Cape San Blas
South end
St. Joseph Bay, FL

Cape San Blas is a dangerous shoal that extends over five miles into the Gulf, east of the port of Panama City and west of the port of Apalachicola. In 1847 the first lighthouse was constructed there. After a storm toppled it into the sea in 1851, Congress authorized a second one which was completed in 1856, just as the great storm of 1856 arrived in the area and toppled it into the sea.

The Lighthouse Board then built a third brick tower in 1859, but that was burned at the start of the Civil War. After the war, the lighthouse was lighted in 1865 and a new keeper's home added in 1870. This tower was toppled by encroaching waters in 1882.

In 1885 a movable 96' iron skeleton tower was erected 900' from the Gulf. By 1894, the water was again washing away the foundation and in 1918 the tower was again moved 1,850' from the water where it remains today, along with two nearby two-storied, six-room wood-frame keeper buildings.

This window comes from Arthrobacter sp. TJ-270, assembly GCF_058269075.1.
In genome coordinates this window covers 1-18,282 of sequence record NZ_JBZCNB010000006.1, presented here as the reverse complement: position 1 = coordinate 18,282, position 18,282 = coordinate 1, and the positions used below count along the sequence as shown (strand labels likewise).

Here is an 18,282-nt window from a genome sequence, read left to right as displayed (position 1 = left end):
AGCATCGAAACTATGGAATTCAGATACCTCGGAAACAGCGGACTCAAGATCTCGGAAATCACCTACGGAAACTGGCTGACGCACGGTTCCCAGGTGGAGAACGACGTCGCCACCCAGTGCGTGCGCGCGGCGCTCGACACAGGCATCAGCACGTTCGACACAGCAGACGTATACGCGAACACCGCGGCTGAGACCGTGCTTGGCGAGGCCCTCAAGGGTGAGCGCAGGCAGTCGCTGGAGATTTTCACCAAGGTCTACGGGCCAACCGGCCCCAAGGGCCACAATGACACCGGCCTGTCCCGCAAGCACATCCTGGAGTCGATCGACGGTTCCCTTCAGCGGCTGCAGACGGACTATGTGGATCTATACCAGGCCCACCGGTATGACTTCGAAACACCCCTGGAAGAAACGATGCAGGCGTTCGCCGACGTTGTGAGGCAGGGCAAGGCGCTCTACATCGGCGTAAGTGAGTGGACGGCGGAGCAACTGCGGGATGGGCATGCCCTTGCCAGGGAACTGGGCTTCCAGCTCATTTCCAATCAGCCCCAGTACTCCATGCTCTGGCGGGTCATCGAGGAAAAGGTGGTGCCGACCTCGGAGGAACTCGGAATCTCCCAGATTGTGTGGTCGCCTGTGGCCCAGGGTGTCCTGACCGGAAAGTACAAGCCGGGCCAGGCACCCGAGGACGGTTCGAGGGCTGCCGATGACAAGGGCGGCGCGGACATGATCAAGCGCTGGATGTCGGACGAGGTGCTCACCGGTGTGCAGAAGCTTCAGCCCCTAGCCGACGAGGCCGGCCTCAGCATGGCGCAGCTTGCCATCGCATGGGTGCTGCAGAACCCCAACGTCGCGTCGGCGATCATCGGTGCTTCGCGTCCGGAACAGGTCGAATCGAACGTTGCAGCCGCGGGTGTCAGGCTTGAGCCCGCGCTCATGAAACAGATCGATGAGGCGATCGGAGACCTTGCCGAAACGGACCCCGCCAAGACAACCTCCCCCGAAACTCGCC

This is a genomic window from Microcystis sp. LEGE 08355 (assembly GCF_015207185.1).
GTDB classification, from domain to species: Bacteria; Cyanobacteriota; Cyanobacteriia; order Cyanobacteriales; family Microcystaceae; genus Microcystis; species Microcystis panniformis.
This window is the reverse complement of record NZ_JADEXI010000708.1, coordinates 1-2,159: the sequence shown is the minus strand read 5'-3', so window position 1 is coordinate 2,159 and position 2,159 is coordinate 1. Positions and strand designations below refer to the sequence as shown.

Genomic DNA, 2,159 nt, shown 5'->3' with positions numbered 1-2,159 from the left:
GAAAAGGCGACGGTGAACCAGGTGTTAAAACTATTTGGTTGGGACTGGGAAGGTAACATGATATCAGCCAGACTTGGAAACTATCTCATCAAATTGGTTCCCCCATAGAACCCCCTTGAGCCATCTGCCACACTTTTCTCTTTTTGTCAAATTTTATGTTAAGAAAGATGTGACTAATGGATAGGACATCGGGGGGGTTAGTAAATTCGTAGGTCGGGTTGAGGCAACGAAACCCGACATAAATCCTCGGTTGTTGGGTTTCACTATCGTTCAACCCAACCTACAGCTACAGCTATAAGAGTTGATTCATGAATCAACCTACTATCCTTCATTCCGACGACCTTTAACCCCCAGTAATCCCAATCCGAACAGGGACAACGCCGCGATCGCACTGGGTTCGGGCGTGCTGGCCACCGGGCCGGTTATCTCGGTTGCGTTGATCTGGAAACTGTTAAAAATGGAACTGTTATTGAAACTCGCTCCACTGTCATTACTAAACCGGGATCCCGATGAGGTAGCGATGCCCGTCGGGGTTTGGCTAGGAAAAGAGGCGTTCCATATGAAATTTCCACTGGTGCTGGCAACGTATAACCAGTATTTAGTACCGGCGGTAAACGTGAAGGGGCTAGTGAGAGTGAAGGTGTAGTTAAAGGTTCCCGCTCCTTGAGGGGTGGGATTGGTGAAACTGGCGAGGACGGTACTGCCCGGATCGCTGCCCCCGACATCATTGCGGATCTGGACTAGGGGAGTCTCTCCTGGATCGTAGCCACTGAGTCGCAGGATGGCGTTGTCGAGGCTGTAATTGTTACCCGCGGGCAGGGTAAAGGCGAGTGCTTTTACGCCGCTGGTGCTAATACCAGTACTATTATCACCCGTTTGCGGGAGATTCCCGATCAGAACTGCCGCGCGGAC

The lantern is 101' above sea level and can be seen from 25 miles at sea as it flashes white every twenty seconds for one second. A radio beacon also transmits on 320 kilohertz.

Located on the Cape San Blas Coast Guard Station, the light is automated and can be reached by climbing the ninety-foot tower.

LIGHTHOUSE - 96' / OPEN - Yes / MUSEUM - No / FEE - No